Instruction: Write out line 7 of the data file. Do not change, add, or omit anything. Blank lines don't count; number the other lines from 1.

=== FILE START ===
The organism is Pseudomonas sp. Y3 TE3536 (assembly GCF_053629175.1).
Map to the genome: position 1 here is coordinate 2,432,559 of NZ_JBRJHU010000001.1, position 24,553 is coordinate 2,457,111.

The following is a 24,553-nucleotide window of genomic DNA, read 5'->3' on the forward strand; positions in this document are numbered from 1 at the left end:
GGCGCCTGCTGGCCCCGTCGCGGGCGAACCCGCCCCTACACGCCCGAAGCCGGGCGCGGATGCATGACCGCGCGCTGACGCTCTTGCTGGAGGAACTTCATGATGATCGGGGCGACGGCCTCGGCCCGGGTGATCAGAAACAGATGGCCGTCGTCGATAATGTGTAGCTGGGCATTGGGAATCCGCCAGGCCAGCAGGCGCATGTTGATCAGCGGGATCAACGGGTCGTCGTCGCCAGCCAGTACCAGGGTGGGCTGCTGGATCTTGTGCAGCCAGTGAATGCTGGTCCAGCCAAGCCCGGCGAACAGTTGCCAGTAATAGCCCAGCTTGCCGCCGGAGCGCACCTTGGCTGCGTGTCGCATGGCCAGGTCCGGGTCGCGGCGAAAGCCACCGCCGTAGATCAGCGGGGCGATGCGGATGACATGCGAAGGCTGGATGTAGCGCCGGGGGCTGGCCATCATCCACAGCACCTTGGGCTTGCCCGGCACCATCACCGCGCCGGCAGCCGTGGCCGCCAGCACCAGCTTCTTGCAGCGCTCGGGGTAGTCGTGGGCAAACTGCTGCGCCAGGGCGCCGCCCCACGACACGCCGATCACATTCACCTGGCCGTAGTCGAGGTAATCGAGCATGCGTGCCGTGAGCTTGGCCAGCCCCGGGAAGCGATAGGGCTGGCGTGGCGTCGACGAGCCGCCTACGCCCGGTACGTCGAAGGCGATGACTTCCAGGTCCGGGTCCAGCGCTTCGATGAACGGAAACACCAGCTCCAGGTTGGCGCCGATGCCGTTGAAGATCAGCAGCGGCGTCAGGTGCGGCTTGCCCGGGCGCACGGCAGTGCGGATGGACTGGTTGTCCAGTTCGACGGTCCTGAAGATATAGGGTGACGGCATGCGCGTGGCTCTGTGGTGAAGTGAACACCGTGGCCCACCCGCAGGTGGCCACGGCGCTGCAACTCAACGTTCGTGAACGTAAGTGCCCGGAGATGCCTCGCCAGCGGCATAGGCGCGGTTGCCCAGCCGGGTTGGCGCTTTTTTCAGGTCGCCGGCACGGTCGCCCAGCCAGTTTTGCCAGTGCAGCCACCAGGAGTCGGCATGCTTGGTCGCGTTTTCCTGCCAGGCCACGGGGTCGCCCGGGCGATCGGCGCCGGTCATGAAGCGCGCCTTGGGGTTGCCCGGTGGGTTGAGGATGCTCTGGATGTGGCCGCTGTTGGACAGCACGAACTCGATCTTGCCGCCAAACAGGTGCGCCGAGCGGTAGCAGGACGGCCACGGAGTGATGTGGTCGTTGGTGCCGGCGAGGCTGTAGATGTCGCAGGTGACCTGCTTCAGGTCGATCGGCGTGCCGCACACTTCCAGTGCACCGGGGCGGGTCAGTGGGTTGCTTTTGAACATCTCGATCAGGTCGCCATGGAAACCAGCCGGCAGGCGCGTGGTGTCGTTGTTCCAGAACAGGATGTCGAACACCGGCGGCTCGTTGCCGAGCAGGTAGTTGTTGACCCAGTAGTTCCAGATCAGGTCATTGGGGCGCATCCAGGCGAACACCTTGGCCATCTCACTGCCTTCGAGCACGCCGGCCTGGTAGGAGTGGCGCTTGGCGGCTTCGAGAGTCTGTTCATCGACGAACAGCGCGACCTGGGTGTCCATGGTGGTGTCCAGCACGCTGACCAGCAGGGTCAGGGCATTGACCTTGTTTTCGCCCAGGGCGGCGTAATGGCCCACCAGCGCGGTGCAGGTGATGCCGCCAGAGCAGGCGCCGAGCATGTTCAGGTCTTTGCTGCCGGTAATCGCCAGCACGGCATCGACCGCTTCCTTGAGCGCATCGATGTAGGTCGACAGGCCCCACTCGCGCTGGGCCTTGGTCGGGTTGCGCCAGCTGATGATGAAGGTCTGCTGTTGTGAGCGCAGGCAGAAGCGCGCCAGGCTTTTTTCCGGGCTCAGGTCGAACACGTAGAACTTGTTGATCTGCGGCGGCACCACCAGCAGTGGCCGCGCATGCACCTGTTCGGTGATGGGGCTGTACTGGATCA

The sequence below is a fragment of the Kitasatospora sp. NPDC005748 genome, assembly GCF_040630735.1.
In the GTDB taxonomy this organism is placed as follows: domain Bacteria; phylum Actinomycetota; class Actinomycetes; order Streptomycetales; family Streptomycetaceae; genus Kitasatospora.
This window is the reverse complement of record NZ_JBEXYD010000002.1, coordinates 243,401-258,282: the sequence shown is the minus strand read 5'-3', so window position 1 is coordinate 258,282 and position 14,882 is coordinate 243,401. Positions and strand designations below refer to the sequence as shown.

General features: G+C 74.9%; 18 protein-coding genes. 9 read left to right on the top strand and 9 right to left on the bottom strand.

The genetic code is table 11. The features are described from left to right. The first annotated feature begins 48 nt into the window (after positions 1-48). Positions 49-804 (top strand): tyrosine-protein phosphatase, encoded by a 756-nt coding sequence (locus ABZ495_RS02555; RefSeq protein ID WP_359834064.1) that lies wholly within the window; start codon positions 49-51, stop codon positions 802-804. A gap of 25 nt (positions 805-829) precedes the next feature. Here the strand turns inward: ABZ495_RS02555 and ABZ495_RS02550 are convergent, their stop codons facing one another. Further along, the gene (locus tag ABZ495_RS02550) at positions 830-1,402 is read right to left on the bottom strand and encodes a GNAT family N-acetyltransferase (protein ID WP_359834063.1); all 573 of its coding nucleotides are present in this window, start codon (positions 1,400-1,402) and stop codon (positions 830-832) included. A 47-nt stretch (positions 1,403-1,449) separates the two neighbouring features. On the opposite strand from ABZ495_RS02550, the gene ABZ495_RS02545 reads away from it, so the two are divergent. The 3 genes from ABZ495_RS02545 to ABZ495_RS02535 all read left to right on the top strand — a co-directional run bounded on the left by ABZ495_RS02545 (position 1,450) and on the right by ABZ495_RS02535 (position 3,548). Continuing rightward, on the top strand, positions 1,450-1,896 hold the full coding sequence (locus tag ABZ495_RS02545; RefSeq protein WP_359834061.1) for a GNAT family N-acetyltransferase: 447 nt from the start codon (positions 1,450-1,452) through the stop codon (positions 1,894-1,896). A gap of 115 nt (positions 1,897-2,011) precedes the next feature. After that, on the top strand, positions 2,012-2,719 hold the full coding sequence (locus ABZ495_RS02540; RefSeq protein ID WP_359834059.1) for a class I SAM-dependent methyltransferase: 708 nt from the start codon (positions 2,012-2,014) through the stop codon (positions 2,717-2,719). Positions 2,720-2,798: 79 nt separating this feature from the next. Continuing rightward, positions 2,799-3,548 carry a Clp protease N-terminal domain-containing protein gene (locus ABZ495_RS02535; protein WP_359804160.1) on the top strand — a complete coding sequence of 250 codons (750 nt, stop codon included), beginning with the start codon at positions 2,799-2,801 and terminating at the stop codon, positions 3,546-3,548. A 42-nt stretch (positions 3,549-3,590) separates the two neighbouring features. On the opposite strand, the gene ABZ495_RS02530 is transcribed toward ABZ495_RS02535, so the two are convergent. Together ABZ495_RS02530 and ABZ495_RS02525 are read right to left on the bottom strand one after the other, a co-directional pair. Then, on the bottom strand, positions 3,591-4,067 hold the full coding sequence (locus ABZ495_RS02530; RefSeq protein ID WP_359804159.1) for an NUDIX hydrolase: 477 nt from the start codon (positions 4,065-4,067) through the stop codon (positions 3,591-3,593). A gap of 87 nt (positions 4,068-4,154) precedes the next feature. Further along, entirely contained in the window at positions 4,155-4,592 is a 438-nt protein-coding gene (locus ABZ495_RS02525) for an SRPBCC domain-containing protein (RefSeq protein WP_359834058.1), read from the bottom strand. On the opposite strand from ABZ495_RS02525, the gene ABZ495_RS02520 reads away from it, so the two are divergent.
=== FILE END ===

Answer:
This window is the reverse complement of record NZ_JBEXYD010000002.1, coordinates 243,401-258,282: the sequence shown is the minus strand read 5'-3', so window position 1 is coordinate 258,282 and position 14,882 is coordinate 243,401. Positions and strand designations below refer to the sequence as shown.